I have to say that I was pretty surprised by the plethora of undesirable reviews on this book. I can’t agree that this guide is any product of bad writing, uninteresting content, and/or irrelevance. I would think that one wouldn’t want to purchase a book called The Etiquette of Social Media unless they were genuinely interested in what this author had to say on the subject, but based on some of the negativity and borderline cruelty making its way into the reviews, I’m inclined to think that the very trolls this book warns against are the ones reviewing it. That being said, I never would have picked up this book if I wasn’t asked to review it because I have my own unique Social Media strategy and thus far it has worked for me, but for those who don’t, I think in some ways it offers up useful information.
I was thinking about this recipe yesterday (I don’t remember why), and it was funny because my dude was making coffee this morning and he touched my leg and was all like oh shit sorry I think I just got coffee on your leg and I was like oh its actually good for your skin and he was like yeah I totally knew that boyfriend win!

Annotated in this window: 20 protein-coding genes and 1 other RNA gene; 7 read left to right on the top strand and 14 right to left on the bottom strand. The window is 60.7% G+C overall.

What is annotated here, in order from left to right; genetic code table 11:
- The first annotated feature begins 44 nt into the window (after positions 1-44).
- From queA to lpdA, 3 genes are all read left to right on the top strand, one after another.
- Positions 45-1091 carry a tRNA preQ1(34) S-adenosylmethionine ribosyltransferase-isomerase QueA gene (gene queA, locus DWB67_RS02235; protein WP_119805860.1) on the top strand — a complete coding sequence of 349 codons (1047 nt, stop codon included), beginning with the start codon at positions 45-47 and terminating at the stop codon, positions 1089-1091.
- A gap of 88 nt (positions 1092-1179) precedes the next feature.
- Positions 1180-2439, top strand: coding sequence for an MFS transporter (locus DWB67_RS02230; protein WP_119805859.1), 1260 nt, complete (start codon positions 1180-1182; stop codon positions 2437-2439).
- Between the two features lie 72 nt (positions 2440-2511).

My issue with memoirs is this: they are boring. They are not boring because they are boring, but because people who are typically writing memoirs are not writers and all of the editing in the world could not make them unboring.
unless you have experienced both, the likelihood is that you don’t.
like everyone else, I’ve seen the memes and typography going around facebook that provide hope to those that are going through some really tough shit in their lives, like we all do. they boast the fact that the universe is testing us, because without darkness, we would not know light, and I genuinely want to know what people actually think about it. these elements of hope are very popular in the interwebs, especially for authors, and I play around with the very same themes in my latest book, so you would think that the general belief is that yes, it is absolutely true, we would not know what pure happiness feels like if we hadn’t before experienced the crushing pain that is its enemy.